The old-fashioned commitment by the Tata to their workers and their communities -- as seen most vividly in the remarkably well-maintained flagship company town of Jamshedpur -- has paid huge dividends in an era of robber-baron management.

Clearly, these things go in cycles -- long or short, as the case may be. I was reminded of another, extremely short cycle, when Motorola recently took a hit on their earnings: apparently, their big hit product of two years ago, the RAZR, is now such a commodity item that it is dragging down profits! The cell-phone has now become a fashion accessory, and like all fashion items, it needs constant revision.

In the larger picture, I am not a fan of heavy industry, as I am a firm believer in India's core competence being in agriculture, intellectual property and light manufacturing. However, this doesn't mean -- as allowed by Adam Smith and David Ricardo under comparative advantage -- that India should completely abjure heavy industry, either, especially in areas where it has strengths.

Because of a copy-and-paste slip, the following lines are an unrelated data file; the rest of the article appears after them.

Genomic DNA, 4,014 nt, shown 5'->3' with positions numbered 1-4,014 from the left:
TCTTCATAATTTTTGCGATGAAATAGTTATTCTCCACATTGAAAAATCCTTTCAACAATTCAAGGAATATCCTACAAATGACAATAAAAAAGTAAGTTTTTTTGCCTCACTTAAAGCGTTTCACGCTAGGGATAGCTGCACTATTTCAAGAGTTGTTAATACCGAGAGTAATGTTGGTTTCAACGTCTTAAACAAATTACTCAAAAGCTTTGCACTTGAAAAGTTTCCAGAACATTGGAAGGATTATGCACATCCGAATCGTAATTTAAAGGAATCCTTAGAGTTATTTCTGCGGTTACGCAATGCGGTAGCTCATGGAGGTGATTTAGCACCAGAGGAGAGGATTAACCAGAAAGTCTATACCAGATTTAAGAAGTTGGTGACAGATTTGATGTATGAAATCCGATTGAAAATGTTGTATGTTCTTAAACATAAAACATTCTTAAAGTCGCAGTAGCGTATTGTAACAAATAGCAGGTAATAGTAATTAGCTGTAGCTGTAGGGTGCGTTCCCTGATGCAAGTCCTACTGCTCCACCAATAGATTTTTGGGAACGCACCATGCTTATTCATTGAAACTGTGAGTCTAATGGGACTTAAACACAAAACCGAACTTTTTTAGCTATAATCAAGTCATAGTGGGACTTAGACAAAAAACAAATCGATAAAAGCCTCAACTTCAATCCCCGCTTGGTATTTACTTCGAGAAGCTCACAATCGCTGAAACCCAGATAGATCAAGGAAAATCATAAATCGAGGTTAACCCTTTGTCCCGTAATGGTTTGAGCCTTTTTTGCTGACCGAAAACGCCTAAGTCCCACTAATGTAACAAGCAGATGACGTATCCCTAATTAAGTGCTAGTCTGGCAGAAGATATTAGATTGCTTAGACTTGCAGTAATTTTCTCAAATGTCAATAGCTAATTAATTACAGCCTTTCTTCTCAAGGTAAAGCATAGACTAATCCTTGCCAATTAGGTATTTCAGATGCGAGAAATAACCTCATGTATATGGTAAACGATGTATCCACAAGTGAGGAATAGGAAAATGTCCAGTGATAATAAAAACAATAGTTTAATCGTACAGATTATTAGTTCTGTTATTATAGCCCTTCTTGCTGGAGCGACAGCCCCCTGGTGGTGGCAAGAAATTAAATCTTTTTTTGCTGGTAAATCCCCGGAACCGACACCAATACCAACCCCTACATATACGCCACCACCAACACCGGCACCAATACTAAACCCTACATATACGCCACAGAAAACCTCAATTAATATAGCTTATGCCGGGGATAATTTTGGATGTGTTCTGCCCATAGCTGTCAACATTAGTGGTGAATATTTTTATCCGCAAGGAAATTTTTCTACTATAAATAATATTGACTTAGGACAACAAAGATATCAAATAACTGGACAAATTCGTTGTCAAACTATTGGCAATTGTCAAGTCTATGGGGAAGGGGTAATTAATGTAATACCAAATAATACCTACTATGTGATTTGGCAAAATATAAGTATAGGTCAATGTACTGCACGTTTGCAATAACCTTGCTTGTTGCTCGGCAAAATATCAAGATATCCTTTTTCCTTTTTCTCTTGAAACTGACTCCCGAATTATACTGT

For instance, exporting millions of tons of Kudremukh iron ore to China, as India has done for years, is as brain-dead as the old export of cotton to British mills: the value-added stuff was then re-exported to India. But at least then it was extortion, now there is no excuse in freely allowing a foe to use our resources.

The Tatas have earned enormous goodwill in India, and their image is that of a benign, ethical entity: there is some danger of this image being dented by their alliance with the Marxists of West Bengal. Nevertheless, the value of their goodwill, and of their brand value -- I read somewhere that Tata now is roughly in the top 100 brands worldwide -- continue to be enormous.